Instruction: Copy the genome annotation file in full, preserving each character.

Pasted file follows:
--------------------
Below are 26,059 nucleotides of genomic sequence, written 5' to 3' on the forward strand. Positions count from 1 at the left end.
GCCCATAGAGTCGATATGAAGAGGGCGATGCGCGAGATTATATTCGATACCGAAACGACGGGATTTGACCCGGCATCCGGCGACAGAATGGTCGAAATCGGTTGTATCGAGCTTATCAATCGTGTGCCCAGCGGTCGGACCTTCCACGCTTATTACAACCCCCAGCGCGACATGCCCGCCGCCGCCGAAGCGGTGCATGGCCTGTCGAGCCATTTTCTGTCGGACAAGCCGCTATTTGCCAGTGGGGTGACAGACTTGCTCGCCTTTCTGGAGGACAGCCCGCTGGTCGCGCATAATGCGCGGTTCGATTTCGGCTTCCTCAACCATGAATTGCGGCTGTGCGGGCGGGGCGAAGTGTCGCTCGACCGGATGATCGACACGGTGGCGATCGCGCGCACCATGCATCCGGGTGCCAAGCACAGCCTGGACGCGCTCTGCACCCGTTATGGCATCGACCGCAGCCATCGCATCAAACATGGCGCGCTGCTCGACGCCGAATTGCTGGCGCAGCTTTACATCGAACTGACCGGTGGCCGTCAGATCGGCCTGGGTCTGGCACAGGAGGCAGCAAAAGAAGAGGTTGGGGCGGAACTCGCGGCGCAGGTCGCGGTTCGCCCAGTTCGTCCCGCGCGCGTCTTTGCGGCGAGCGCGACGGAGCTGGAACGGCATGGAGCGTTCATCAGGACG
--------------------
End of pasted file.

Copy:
Below are 26,059 nucleotides of genomic sequence, written 5' to 3' on the forward strand. Positions count from 1 at the left end.
GCCCATAGAGTCGATATGAAGAGGGCGATGCGCGAGATTATATTCGATACCGAAACGACGGGATTTGACCCGGCATCCGGCGACAGAATGGTCGAAATCGGTTGTATCGAGCTTATCAATCGTGTGCCCAGCGGTCGGACCTTCCACGCTTATTACAACCCCCAGCGCGACATGCCCGCCGCCGCCGAAGCGGTGCATGGCCTGTCGAGCCATTTTCTGTCGGACAAGCCGCTATTTGCCAGTGGGGTGACAGACTTGCTCGCCTTTCTGGAGGACAGCCCGCTGGTCGCGCATAATGCGCGGTTCGATTTCGGCTTCCTCAACCATGAATTGCGGCTGTGCGGGCGGGGCGAAGTGTCGCTCGACCGGATGATCGACACGGTGGCGATCGCGCGCACCATGCATCCGGGTGCCAAGCACAGCCTGGACGCGCTCTGCACCCGTTATGGCATCGACCGCAGCCATCGCATCAAACATGGCGCGCTGCTCGACGCCGAATTGCTGGCGCAGCTTTACATCGAACTGACCGGTGGCCGTCAGATCGGCCTGGGTCTGGCACAGGAGGCAGCAAAAGAAGAGGTTGGGGCGGAACTCGCGGCGCAGGTCGCGGTTCGCCCAGTTCGTCCCGCGCGCGTCTTTGCGGCGAGCGCGACGGAGCTGGAACGGCATGGAGCGTTCATCAGGACG